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How to pronounce entail (audio)


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Dictionary definition of entail

To necessitate or require certain actions, consequences, or conditions as a direct result of a particular situation, decision, or event.
"The job will entail long hours and a lot of travel."


Detailed meaning of entail

When something is said to entail, it implies that specific outcomes or obligations are bound to follow, often in a sequential or logical manner. For example, making a significant career change might entail further education and training to acquire the necessary skills. In the context of legal matters, the term "entail" can refer to the process of restricting the inheritance of property to a specific line of descendants. Essentially, "entail" underscores the idea that certain factors or choices lead to specific, often foreseeable, and sometimes unavoidable outcomes, which may encompass a range of consequences, responsibilities, or conditions.

Example sentences containing entail

1. Climbing the mountain will entail a great deal of physical exertion.
2. Changing careers may entail going back to school for additional training.
3. Repairing the broken machinery will entail purchasing new parts.
4. Taking on this project will entail working long hours and meeting tight deadlines.
5. Moving to a new city will entail leaving behind familiar surroundings.
6. Running a successful business will entail careful financial planning and strategic decision-making.

History and etymology of entail

The verb 'entail' has its origins in Old French, where it was spelled as 'entailer.' It is derived from the word 'tenailler,' which means 'to cut' or 'to notch.' In its earliest usage, 'entail' referred to the practice of notching or cutting into an estate or property deed to specify certain conditions or limitations on its inheritance. Over time, the term evolved to describe the idea that certain actions, consequences, or conditions are necessitated or required as a direct result of a particular situation, decision, or event. To 'entail' means to involve or include specific consequences or requirements that are inherently linked to a situation or decision. The etymology of 'entail' underscores the historical connection between notching or cutting into deeds and the concept of specifying necessary conditions or consequences associated with a particular context or event.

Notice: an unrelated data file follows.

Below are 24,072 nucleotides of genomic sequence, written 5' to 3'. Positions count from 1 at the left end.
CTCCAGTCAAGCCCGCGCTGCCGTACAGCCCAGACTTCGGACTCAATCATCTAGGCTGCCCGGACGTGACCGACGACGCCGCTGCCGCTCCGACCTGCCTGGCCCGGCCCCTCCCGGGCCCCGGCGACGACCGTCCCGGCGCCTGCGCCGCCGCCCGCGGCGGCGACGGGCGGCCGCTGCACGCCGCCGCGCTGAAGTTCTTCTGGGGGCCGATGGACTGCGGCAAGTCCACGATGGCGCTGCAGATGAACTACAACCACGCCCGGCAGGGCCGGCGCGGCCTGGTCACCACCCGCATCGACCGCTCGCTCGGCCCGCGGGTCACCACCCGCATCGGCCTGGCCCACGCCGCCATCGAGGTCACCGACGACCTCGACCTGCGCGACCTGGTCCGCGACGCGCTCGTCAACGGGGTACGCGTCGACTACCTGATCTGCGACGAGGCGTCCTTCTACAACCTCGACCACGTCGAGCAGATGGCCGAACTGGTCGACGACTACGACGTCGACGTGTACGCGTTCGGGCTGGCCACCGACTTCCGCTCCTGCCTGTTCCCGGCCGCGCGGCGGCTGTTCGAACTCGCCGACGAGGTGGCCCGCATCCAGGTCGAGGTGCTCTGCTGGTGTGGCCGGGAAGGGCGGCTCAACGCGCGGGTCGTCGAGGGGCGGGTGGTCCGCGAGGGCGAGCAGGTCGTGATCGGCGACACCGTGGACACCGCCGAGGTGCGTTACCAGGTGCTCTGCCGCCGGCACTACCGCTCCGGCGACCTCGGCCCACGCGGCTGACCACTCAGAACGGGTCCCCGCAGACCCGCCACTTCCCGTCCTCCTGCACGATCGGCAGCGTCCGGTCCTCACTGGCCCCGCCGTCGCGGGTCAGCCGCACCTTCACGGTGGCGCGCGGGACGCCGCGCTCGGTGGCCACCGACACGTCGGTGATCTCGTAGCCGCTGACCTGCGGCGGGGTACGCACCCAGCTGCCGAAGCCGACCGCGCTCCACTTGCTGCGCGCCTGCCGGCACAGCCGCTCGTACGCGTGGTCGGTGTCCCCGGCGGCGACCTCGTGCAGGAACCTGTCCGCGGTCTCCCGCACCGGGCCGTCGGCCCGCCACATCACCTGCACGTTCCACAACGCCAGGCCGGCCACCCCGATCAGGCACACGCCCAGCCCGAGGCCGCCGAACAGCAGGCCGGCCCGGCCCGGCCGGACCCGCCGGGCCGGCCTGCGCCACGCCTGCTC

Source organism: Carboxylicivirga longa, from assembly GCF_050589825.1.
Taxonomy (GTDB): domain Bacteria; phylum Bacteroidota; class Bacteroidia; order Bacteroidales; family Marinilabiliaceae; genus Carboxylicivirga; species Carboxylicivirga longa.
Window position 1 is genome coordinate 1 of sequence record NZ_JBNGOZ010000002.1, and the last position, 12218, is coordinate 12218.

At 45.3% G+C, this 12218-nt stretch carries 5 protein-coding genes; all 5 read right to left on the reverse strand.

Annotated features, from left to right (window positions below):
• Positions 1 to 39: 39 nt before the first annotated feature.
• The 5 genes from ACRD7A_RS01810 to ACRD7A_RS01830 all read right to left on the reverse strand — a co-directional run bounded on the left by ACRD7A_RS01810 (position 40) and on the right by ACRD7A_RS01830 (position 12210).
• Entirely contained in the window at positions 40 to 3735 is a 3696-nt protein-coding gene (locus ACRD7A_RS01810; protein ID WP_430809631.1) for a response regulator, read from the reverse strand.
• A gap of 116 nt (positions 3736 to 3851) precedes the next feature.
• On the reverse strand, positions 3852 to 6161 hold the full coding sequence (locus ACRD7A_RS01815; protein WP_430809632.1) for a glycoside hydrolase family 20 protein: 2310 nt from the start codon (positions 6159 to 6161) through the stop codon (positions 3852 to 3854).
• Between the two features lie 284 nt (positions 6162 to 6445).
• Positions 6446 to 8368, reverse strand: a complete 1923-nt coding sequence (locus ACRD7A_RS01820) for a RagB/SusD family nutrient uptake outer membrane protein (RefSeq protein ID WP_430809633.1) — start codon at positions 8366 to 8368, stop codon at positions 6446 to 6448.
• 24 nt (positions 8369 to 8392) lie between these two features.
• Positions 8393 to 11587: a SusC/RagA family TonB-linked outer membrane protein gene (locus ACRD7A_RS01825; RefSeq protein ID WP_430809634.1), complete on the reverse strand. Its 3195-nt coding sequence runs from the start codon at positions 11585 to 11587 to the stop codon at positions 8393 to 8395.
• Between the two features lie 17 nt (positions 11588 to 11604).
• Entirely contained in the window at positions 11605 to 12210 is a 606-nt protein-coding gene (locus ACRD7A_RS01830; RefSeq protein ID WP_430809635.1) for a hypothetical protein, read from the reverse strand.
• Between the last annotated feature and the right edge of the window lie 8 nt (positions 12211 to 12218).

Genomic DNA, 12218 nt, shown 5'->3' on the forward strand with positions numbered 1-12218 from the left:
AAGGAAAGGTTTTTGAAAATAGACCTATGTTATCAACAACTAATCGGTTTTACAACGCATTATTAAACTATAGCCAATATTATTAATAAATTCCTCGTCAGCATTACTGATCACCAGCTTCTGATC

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Further usage examples of entail

1. Going on a camping trip will entail packing essential gear and supplies.
2. Pursuing higher education will entail extensive research and academic writing.
3. Resolving the conflict will entail open and honest communication between the parties involved.
4. Starting a family will entail a lifelong commitment to raising and nurturing children.
5. Embarking on a world tour will entail visiting multiple countries and experiencing diverse cultures.
6. Achieving financial independence will entail saving and investing wisely.
7. Growing a garden will entail regular watering, weeding, and pruning.
8. Launching a new product will entail conducting market research and developing a marketing strategy.
9. Planning a wedding will entail coordinating various vendors and making numerous decisions.
10. Succeeding in the competitive job market will entail continuous learning and skill development.
11. Writing a book will entail crafting engaging characters and a compelling plot.
12. Overcoming a fear will entail facing it head-on and gradually exposing oneself to it.
13. Building a strong relationship will entail trust, respect, and effective communication.
14. Reducing carbon emissions will entail adopting sustainable practices and investing in renewable energy sources.



require, exclude, omit, disregard


Prefix en-, ACT 6 (American College Testing), Cause and Effect, Responsibility and Obligation

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